How do ontogeny, morphology, and physiology of sensory systems constrain and direct the evolution of amphibians?

G. Roth, U. Dicke, Kiisa C Nishikawa

Research output: Contribution to journalArticle

37 Citations (Scopus)

Abstract

The evolutionary success of extant amphibians is accompanied by secondary simplification of sense organs and of the nervous system. Strong morphological reduction is found in the lateral line system and in the auditory and visual systems. There is a close correspondence between the degree of secondary simplification on the one hand and genome size (DNA content) and cell size on the other. This process may be the major cause of the observed secondary simplification. -from Authors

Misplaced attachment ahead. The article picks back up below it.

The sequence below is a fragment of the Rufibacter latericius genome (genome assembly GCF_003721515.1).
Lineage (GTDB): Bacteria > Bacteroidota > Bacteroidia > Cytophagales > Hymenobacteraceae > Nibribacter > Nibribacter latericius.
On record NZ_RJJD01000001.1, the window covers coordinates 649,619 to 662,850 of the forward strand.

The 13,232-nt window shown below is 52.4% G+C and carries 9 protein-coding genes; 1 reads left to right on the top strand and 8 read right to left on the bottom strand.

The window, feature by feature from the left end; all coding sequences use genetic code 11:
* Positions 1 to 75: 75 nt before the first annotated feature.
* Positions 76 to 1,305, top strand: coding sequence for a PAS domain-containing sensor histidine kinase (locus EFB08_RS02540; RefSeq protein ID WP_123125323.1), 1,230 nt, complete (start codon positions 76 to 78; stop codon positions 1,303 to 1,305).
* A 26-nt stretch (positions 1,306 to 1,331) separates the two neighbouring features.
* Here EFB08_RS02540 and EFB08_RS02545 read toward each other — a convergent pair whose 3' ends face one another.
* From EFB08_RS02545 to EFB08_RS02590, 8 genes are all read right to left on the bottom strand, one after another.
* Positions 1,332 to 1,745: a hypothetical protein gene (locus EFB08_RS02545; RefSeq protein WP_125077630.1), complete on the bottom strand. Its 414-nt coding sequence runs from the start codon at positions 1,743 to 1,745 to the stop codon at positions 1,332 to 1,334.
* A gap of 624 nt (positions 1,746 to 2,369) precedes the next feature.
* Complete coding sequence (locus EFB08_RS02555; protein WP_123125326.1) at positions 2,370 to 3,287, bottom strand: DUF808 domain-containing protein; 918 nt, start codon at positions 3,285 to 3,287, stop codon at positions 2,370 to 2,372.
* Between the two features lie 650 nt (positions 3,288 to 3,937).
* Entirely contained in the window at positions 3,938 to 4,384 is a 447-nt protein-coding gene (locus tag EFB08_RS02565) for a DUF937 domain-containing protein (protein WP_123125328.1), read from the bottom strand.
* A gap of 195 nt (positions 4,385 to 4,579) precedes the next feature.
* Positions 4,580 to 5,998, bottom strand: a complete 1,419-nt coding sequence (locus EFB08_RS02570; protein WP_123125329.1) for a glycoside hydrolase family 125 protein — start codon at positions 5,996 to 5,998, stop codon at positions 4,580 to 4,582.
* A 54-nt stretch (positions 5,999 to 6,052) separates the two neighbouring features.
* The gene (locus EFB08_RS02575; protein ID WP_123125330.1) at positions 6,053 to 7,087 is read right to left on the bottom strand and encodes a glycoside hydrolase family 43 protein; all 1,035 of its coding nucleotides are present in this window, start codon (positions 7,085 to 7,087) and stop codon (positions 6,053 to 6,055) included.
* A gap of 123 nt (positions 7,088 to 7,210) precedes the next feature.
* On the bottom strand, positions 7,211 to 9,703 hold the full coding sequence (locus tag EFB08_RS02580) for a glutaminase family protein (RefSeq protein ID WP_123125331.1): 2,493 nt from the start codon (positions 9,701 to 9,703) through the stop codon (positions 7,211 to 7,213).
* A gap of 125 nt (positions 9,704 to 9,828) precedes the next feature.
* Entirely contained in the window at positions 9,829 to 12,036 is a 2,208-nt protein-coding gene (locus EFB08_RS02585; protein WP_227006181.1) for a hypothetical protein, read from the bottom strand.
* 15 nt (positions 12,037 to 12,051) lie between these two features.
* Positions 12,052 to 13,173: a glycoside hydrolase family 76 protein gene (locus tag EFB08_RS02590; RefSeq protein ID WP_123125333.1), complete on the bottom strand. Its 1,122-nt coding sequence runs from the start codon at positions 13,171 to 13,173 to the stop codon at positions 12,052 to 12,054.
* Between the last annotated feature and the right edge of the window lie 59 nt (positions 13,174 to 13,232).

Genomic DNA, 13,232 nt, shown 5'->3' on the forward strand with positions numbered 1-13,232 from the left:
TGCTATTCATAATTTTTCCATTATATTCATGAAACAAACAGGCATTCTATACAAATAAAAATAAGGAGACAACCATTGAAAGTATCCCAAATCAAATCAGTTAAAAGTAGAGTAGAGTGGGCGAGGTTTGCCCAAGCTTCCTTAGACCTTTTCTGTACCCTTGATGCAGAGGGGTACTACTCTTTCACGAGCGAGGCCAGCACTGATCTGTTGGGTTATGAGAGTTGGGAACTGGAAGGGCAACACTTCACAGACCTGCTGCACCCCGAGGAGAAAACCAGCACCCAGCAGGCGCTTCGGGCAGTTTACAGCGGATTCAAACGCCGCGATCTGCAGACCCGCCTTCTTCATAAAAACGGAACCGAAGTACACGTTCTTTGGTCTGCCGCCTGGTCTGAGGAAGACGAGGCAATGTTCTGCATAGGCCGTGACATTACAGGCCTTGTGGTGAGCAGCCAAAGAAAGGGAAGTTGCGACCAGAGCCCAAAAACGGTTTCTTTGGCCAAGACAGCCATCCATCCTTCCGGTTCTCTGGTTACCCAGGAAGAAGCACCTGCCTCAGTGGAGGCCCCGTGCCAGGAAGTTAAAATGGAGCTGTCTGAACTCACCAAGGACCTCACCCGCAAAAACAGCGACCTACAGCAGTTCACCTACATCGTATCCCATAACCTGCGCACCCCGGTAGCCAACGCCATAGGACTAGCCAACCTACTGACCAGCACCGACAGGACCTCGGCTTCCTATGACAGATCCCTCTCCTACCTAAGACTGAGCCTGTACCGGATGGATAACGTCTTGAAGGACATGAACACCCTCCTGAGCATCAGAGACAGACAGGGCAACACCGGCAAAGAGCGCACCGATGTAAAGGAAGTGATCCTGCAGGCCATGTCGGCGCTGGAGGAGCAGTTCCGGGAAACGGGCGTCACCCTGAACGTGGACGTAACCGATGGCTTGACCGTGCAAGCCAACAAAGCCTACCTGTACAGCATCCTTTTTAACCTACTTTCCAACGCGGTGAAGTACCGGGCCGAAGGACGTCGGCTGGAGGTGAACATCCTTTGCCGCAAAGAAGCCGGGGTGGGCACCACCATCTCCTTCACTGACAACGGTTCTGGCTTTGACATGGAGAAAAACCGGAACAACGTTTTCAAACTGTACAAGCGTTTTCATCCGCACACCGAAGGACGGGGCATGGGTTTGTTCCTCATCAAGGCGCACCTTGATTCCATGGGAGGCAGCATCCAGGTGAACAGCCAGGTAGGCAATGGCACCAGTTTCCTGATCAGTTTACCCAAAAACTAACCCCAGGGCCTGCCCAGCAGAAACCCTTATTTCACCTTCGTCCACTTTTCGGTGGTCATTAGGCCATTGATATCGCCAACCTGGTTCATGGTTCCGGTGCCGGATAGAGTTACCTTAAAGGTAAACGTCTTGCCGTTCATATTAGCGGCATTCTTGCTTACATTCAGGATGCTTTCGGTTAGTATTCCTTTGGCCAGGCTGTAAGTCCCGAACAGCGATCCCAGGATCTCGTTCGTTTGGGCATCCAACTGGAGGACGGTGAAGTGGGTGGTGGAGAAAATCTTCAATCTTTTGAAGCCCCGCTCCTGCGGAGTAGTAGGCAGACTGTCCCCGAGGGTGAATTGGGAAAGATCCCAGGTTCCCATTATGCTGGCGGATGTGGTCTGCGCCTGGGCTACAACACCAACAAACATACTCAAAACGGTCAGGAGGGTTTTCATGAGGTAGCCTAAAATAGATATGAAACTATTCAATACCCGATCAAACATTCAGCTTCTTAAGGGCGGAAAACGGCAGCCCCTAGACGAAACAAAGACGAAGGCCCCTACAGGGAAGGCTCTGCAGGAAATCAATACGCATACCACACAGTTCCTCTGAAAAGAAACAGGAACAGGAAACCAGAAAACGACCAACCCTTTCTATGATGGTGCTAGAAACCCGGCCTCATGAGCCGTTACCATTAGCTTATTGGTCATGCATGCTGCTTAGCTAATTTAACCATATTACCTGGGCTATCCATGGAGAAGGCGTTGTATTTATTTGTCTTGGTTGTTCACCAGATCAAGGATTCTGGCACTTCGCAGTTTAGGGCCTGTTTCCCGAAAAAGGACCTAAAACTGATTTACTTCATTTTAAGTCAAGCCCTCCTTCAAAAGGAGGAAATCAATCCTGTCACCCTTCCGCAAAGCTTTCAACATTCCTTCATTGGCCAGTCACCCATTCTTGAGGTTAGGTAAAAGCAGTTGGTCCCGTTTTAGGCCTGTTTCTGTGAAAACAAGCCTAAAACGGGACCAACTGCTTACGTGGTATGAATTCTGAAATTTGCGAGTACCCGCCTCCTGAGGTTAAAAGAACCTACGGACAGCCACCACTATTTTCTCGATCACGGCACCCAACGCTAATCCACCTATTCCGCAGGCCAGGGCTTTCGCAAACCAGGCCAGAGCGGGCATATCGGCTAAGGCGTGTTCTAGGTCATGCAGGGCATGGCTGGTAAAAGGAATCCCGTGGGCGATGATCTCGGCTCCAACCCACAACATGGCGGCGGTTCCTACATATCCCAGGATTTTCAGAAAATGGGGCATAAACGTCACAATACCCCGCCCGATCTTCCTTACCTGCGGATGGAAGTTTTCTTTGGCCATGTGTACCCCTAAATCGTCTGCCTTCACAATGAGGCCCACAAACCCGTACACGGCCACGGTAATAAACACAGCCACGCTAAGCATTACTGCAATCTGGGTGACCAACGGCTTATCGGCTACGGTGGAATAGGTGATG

Original languageEnglish (US)
JournalAmerican Naturalist
Volume139
Issue numberSuppl.
DOIs
StatePublished - 1992
Externally publishedYes

Fingerprint

sensory system
sense organs
ontogeny
nervous system
amphibian
physiology
amphibians
genome
DNA
cells
lateral line system
organ

ASJC Scopus subject areas

  • Ecology

Cite this

How do ontogeny, morphology, and physiology of sensory systems constrain and direct the evolution of amphibians? / Roth, G.; Dicke, U.; Nishikawa, Kiisa C.

In: American Naturalist, Vol. 139, No. Suppl., 1992.

Research output: Contribution to journalArticle

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